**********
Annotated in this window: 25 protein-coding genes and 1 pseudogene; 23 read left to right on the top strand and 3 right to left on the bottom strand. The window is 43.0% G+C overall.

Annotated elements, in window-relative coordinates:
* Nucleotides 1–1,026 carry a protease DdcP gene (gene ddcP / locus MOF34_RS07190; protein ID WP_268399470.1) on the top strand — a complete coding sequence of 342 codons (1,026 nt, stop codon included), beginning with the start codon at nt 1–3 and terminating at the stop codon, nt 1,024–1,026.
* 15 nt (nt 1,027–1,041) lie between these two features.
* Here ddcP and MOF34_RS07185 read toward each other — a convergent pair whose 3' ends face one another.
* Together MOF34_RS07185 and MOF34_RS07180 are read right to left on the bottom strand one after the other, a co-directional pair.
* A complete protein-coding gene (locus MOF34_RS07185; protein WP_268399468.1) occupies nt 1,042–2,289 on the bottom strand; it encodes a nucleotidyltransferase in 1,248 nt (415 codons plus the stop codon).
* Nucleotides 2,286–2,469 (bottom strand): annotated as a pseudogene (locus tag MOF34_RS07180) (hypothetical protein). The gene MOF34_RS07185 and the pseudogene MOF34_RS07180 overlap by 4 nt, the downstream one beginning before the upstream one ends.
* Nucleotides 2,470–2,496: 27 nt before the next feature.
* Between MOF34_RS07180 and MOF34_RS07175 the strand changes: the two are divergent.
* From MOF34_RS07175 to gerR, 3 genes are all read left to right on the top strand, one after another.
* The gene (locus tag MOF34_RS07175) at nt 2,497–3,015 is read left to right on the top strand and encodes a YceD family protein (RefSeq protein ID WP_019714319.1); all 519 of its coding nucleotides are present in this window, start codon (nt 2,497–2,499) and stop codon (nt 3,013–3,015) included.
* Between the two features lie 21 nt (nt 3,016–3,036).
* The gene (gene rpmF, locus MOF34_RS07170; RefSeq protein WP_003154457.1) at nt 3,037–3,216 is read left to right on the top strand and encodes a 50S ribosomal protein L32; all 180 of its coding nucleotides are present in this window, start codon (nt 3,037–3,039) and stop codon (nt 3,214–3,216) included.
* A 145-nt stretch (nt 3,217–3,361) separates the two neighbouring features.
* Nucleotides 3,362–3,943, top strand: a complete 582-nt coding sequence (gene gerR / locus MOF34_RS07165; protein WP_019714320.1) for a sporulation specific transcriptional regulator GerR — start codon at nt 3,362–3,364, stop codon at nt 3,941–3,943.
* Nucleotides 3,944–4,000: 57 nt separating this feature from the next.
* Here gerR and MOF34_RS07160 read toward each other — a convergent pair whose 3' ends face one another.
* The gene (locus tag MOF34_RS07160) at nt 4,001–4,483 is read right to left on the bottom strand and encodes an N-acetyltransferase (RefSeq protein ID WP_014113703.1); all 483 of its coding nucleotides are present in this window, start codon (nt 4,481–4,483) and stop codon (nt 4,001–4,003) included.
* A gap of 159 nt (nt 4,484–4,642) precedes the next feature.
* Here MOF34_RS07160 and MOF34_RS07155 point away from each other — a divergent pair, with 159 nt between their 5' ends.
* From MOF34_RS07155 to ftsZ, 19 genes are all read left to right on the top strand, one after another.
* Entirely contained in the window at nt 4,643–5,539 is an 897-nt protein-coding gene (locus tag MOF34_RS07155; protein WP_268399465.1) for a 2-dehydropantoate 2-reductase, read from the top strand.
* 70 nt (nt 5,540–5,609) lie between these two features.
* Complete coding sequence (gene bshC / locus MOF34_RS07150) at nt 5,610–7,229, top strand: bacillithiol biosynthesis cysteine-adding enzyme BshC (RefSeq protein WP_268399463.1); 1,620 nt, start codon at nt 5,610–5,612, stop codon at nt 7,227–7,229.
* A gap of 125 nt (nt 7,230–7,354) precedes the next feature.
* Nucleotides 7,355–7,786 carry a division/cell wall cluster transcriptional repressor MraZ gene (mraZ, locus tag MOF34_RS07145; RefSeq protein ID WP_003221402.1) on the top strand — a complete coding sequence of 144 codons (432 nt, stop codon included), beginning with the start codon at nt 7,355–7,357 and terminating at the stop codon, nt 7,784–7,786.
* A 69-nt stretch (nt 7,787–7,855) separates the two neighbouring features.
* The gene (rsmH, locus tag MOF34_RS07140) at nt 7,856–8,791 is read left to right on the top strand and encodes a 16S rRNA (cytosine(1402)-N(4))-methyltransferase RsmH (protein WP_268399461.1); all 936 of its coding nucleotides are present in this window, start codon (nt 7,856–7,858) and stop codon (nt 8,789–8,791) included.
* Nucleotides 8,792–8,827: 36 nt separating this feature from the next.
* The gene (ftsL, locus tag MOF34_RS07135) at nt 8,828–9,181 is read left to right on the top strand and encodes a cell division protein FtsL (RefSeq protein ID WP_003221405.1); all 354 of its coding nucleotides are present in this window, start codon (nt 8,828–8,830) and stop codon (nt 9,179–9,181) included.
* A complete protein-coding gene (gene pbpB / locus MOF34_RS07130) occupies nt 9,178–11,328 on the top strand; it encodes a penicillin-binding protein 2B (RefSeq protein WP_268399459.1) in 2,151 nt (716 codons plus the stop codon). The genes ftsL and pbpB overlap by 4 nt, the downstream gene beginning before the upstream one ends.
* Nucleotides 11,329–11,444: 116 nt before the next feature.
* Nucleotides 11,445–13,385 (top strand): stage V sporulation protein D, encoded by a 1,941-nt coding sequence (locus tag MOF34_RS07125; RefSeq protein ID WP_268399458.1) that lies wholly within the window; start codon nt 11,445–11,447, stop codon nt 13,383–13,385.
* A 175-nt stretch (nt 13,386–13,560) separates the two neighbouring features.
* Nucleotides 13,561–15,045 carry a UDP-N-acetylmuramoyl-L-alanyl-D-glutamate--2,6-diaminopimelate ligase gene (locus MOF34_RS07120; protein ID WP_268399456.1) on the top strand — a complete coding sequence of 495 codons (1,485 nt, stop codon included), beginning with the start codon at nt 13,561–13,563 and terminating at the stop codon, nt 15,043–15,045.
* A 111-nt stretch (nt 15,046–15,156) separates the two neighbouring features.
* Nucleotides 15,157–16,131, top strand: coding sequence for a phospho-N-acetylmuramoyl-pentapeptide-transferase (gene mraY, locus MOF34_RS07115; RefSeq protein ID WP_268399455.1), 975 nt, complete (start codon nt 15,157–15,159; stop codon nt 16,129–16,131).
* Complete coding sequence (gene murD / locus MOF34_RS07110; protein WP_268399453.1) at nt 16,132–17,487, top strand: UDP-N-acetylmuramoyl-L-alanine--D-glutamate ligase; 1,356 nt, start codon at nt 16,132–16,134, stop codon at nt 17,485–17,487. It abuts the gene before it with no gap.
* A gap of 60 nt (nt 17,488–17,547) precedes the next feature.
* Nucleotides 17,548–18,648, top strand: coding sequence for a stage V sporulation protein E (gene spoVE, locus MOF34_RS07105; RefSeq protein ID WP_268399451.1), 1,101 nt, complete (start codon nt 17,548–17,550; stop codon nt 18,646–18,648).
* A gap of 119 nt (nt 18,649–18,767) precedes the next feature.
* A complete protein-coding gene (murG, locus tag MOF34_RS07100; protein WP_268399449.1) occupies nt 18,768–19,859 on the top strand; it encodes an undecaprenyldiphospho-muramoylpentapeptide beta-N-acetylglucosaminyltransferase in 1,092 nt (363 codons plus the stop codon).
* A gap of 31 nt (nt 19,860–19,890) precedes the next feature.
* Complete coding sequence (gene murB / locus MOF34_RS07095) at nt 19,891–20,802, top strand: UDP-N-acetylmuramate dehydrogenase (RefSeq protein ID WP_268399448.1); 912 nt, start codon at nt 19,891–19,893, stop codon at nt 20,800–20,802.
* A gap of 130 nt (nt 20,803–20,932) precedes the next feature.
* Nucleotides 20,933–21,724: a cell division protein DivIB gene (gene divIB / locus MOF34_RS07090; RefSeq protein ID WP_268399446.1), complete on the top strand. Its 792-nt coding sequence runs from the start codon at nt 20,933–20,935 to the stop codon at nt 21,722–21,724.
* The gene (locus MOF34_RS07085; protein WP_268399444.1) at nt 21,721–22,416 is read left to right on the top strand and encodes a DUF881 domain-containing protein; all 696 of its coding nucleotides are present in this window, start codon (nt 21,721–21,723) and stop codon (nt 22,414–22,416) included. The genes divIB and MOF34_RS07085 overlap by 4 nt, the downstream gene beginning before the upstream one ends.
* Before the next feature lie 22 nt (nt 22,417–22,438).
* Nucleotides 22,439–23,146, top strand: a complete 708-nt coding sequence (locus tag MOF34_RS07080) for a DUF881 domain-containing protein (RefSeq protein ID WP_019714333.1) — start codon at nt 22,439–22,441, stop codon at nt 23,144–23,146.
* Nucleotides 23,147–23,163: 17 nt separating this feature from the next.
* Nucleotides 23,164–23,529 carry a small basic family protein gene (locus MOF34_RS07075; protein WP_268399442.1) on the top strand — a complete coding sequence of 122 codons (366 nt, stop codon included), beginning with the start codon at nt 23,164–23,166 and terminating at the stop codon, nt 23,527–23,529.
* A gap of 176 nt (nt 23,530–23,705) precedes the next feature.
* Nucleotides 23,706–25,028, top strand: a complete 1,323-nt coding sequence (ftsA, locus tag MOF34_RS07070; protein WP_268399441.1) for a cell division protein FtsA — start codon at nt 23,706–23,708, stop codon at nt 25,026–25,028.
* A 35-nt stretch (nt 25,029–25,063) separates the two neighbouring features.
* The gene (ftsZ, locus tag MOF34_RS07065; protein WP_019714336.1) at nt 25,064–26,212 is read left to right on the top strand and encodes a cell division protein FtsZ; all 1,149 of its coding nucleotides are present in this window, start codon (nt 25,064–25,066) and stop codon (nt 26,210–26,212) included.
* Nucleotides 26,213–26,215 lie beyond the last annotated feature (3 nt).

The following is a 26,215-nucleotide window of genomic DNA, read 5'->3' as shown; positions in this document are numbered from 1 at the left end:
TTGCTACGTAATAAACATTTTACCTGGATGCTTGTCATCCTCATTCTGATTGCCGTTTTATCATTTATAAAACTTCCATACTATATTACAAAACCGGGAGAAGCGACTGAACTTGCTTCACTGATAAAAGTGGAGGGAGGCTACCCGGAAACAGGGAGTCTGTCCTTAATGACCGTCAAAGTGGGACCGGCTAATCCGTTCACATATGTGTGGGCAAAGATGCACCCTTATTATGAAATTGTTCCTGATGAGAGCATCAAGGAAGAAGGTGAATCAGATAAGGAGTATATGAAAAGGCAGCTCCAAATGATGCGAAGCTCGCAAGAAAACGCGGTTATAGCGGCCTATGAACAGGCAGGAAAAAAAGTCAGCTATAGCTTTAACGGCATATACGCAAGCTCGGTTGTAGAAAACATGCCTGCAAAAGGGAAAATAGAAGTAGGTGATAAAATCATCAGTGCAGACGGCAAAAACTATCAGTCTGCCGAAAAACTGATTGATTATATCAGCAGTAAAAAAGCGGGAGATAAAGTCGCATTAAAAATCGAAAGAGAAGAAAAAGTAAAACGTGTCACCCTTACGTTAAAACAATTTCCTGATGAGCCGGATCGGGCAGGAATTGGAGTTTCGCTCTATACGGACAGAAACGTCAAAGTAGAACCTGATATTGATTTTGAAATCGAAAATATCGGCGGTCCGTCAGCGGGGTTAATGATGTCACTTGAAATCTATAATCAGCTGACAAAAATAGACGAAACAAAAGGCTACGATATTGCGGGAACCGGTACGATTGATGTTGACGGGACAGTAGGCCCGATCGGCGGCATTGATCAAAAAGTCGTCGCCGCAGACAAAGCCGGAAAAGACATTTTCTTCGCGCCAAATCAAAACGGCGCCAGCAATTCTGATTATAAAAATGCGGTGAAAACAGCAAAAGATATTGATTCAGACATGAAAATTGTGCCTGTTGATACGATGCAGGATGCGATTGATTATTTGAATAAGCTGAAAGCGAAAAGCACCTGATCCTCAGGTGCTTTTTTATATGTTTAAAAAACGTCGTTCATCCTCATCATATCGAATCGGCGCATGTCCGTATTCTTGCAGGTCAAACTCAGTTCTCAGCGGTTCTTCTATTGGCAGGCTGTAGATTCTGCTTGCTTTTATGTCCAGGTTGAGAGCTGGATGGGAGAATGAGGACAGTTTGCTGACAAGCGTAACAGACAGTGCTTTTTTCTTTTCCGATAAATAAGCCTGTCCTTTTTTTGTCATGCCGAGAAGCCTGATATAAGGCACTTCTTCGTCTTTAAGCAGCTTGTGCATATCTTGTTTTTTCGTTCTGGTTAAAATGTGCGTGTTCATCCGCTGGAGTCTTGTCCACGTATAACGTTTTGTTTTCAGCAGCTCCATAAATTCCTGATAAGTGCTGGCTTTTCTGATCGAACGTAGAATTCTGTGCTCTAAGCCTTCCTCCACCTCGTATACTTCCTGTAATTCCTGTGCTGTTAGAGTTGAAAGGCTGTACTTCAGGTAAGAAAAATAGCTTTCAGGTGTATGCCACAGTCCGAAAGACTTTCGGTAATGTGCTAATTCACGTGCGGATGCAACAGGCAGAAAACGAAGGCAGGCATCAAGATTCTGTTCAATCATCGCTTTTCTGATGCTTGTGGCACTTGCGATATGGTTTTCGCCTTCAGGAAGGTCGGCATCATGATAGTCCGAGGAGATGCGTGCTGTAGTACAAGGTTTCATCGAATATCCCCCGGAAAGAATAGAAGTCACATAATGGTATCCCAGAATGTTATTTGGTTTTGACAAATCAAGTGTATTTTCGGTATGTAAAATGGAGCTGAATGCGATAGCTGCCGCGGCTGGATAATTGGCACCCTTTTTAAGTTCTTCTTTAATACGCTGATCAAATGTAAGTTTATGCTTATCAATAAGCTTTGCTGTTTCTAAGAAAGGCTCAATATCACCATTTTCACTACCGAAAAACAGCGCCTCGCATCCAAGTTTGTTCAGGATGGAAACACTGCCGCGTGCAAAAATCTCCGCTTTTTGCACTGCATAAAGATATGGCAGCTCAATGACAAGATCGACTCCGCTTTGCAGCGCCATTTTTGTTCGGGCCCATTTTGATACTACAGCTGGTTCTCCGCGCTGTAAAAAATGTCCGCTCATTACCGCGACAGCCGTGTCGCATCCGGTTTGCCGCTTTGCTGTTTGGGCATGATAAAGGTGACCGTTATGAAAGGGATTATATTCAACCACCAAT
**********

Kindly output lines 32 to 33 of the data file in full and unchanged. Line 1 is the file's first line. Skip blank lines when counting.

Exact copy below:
* A complete protein-coding gene (gene pbpB / locus MOF34_RS07130) occupies nt 9,178–11,328 on the top strand; it encodes a penicillin-binding protein 2B (RefSeq protein WP_268399459.1) in 2,151 nt (716 codons plus the stop codon). The genes ftsL and pbpB overlap by 4 nt, the downstream gene beginning before the upstream one ends.
* Nucleotides 11,329–11,444: 116 nt before the next feature.